But the Sub instruction need the value of the register R2 at the cycle t3. So the Sub instruction has to stall two clock cycles. If it doesn’t stall it will generate an incorrect result. Thus depending of one instruction on other instruction for data is data dependency.
2. Memory Delay
When an instruction or data is required, it is first searched in the cache memory if not found then it is a cache miss. The data is further searched in the memory which may take ten or more cycles. So, for that number of cycle the pipeline has to stall and this is a memory delay hazard. The cache miss, also results in the delay of all the subsequent instructions.
3. Branch Delay
Suppose the four instructions are pipelined I1, I2, I3, I4 in a sequence. The instruction I1 is a branch instruction and its target instruction is Ik. Now, processing starts and instruction I1 is fetched, decoded and the target address is computed at the 4th stage in cycle t3.
But till then the instructions I2, I3, I4 are fetched in cycle 1, 2 & 3 before the target branch address is computed. As I1 is found to be a branch instruction, the instructions I2, I3, I4 has to be discarded because the instruction Ik has to be processed next to I1. So, this delay of three cycles 1, 2, 3 is a branch delay.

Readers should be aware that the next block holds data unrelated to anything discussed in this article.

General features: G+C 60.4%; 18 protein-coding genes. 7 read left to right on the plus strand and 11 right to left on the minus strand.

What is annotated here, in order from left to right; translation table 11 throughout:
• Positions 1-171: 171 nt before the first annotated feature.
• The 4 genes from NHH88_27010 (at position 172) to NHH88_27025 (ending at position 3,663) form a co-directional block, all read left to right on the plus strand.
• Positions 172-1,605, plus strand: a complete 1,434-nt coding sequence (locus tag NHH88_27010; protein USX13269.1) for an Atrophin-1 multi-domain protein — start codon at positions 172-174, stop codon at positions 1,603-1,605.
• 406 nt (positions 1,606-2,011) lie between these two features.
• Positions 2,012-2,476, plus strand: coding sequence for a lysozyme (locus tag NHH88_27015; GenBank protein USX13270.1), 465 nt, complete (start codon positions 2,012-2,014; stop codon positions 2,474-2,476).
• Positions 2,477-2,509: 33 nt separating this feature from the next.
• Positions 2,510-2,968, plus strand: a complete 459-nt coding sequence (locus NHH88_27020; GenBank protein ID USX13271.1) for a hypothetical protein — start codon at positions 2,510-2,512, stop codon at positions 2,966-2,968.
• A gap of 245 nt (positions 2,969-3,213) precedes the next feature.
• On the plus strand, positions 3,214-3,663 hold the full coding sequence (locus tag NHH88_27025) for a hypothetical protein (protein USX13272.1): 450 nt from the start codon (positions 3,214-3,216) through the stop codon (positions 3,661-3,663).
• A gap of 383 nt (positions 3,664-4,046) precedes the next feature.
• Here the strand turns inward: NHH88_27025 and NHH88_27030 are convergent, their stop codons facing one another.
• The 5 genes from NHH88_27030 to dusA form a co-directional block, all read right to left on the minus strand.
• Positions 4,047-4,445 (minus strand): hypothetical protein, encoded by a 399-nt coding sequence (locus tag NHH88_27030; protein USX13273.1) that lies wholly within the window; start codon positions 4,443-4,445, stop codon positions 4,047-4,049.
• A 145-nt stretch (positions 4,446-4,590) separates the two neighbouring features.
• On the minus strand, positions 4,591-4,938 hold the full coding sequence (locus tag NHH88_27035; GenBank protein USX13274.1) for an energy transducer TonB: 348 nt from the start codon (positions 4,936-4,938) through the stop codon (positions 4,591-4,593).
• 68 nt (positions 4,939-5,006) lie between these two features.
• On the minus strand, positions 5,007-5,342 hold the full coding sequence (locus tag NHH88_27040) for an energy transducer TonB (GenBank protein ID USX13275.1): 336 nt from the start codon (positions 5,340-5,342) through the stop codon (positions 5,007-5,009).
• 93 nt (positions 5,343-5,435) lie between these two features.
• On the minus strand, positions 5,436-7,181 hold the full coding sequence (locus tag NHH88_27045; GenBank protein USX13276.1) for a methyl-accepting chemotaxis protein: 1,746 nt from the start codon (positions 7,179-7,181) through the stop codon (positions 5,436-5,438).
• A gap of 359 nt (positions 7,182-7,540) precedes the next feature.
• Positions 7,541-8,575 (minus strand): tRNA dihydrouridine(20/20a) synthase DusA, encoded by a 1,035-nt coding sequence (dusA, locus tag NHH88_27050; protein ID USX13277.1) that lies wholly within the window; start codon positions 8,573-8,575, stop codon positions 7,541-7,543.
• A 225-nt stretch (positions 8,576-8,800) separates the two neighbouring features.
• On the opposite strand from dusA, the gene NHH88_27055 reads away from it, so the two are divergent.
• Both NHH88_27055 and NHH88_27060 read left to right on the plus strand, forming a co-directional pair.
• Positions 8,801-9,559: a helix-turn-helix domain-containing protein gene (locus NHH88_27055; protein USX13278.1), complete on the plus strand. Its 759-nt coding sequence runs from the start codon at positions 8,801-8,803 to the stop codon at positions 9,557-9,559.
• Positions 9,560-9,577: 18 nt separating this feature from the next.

Prefetching the target branch address will reduce the branch delay. Like if the target branch is identified at the decode stage then the branch delay will reduce to 1 clock cycle.
4. Resource Limitation
If the two instructions request for accessing the same resource in the same clock cycle, then one of the instruction has to stall and let the other instruction to use the resource. This stalling is due to resource limitation. However, it can be prevented by adding more hardware.
- Pipelining improves the throughput of the system.
- In every clock cycle, a new instruction finishes its execution.
- Allow multiple instructions to be executed concurrently.
- Pipelining divides the instruction in 5 stages instruction fetch, instruction decode, operand fetch, instruction execution and operand store.
- The pipeline allows the execution of multiple instructions concurrently with the limitation that no two instructions would be executed at the same stage in the same clock cycle.
- All the stages must process at equal speed else the slowest stage would become the bottleneck.
- Whenever a pipeline has to stall for any reason it is a pipeline hazard.
This is all about pipelining. So, basically the pipelining is used to improve the performance of the system by improving its efficiency.